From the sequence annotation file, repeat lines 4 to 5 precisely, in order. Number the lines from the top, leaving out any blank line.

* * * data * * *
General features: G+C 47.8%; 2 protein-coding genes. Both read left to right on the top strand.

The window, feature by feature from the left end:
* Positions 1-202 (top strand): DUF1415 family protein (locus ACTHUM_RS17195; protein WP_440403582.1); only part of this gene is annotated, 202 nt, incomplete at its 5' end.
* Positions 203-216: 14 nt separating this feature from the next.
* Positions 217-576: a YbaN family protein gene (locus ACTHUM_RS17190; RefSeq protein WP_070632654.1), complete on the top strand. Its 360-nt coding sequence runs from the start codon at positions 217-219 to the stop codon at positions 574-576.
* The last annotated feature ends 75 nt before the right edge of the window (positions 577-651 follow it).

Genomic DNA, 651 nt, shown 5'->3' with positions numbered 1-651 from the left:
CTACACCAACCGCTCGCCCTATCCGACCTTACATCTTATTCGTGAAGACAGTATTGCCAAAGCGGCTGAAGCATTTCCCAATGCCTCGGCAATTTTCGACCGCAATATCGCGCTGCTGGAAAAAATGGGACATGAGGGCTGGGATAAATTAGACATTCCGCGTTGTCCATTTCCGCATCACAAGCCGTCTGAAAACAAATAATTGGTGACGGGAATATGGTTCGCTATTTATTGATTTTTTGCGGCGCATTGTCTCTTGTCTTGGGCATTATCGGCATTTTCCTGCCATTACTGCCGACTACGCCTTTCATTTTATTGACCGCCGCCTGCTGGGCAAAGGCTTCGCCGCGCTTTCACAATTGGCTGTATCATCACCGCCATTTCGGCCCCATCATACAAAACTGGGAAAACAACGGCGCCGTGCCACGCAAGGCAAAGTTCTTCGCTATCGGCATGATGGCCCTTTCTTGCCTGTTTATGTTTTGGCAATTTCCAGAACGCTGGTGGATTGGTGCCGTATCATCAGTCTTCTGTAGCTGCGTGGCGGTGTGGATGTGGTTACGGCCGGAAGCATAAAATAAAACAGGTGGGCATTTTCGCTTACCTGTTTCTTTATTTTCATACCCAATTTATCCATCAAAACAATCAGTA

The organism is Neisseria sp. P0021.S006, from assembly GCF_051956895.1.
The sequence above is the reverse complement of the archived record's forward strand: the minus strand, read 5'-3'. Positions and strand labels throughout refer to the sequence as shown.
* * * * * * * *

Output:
* Positions 203-216: 14 nt separating this feature from the next.
* Positions 217-576: a YbaN family protein gene (locus ACTHUM_RS17190; RefSeq protein WP_070632654.1), complete on the top strand. Its 360-nt coding sequence runs from the start codon at positions 217-219 to the stop codon at positions 574-576.